I have a plethora of shoes. That’s well established by this blog. But I want more. I am always looking for and wanting the next pair of shoes. Something even better. This gives me a bit of joy when I find a great pair. But my shoe wants also cause me problems (the Buddhist monks reading this are likely nodding their heads at this point). I don’t want to be that old guy who struggles to navigate his house because it is packed with shoe boxes. And has 12 semi-feral cats interspersed amongst them. And eats store brand ketchup as a meal. Because of this, I have a rule that I need to get rid of a pair of shoes to get a new pair (or an old pair (or a new old pair)). It’s an anti-hoarding measure and it is intended to keep me from this ketchup eating future.
This hoarding rule causes me anxiety though. Which pair? Sometimes it’s obvious that a particular pair needs to be voted off my shoe island but often it is not. Then I struggle. Why do I find it hard part with a handsome pair that I haven’t worn in four years? All of this (the buying and selling), must be some sort of disorder. I likely need some kind of medicine but I haven’t seen a pharma TV commercial showing a happy family frolicking at the beach and promising a life free of packing boxes (while a background voice quickly describes ominous side effects). Until pharma finds my chemical cure, I have this blog.
The shoes in this post are a rare pair of Florsheim Imperials. There are a number of rare Florsheim models but this pair is unusual because of the hand sewn band encircling the entire upper. The model was made for a year or two in the early 1960s. Below is a photo of the pair from a 1964 Florsheim catalog.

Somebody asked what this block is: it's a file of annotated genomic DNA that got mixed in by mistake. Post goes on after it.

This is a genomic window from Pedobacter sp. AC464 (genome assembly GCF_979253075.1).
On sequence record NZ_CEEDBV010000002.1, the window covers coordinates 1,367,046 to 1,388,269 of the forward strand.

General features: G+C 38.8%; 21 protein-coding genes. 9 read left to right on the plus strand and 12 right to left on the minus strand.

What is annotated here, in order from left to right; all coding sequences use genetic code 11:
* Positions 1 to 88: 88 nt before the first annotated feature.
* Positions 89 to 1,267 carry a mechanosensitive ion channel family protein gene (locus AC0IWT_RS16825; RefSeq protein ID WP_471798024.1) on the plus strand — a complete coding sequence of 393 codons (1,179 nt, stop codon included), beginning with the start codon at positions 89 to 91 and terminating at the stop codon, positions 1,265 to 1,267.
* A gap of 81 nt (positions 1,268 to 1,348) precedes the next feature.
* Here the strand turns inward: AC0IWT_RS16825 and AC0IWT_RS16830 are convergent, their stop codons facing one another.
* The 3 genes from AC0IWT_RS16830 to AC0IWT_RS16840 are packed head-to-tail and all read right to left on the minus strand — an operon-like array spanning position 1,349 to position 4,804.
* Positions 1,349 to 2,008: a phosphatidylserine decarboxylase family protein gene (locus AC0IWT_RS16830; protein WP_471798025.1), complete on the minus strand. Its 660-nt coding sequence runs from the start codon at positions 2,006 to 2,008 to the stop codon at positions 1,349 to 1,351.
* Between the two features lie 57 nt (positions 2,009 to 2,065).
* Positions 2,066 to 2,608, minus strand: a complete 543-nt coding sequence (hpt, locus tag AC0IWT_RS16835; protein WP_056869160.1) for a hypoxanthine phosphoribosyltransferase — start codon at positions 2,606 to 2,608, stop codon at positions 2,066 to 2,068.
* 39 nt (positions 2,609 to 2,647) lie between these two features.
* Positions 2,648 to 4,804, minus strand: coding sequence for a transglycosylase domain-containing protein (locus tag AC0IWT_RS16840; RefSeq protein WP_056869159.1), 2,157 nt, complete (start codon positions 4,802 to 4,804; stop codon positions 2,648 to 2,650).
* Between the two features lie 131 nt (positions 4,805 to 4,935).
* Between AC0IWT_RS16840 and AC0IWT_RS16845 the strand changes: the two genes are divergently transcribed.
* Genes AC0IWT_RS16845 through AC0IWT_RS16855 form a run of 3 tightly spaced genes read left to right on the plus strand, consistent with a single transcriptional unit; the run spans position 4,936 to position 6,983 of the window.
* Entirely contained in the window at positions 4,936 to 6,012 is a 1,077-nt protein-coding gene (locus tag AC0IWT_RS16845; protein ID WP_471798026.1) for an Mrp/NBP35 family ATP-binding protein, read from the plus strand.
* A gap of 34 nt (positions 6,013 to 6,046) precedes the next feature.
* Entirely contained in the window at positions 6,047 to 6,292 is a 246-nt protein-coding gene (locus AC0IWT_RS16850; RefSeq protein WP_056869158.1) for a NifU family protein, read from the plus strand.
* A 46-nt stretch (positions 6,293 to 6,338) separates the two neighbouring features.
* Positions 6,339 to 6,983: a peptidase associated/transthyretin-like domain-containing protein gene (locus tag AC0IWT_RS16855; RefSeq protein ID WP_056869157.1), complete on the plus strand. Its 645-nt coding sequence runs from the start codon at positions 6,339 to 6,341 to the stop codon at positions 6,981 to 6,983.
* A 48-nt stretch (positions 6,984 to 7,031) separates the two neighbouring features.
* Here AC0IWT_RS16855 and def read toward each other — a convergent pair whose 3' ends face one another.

The style is very 1960s – modern and lacking any broguing. Sort of a whole cut blucher but having the hand sewn seam. It must have been a time-consuming (expensive), pair to manufacture.
This is the only pair I have seen online or in person. I acquired the pair from my favorite source of high end shoes – the Goodwill. If you like the pair, you can check your local Goodwill but am fairly certain they won’t have another pair.
The pair was obviously not new but had its original sole and heel. The sole is closed channel. The pair doesn’t appear to be Goodyear welted. The style of rubber/leather heel toplift is known (at least I know), to not age well. The rubber tends to disintegrate when wearing. But I haven’t worn them since they are too small for me.
The leather is described in the catalog as “Bairn Calf”. It was a term I had not heard of and when I looked it up on Google, I found no results. Bairn apparently is a Scottish term for child.
The upper leather was in fairly good condition. The leather was still soft and without any significant scuffs. It did have some patina from old polish. I decided to give the pair a glycerin conditioning treatment. I don’t frequently do this for my other shoes. Probably one in ten pair are treated with glycerin.
The glycerin treatment helped but it doesn’t reverse the aging effects on leather. Conditioning will help arrest further decay though. I followed up the glycerin treatment with a round of Bick 4 and then applied dark brown Saphir Medaille d’Or Cream Polish. And of course, I Sonicare’d the welt and applied dark brown edge dressing.
Below are some additional photos of the model. It will be in my collection until it is sold or I am cured.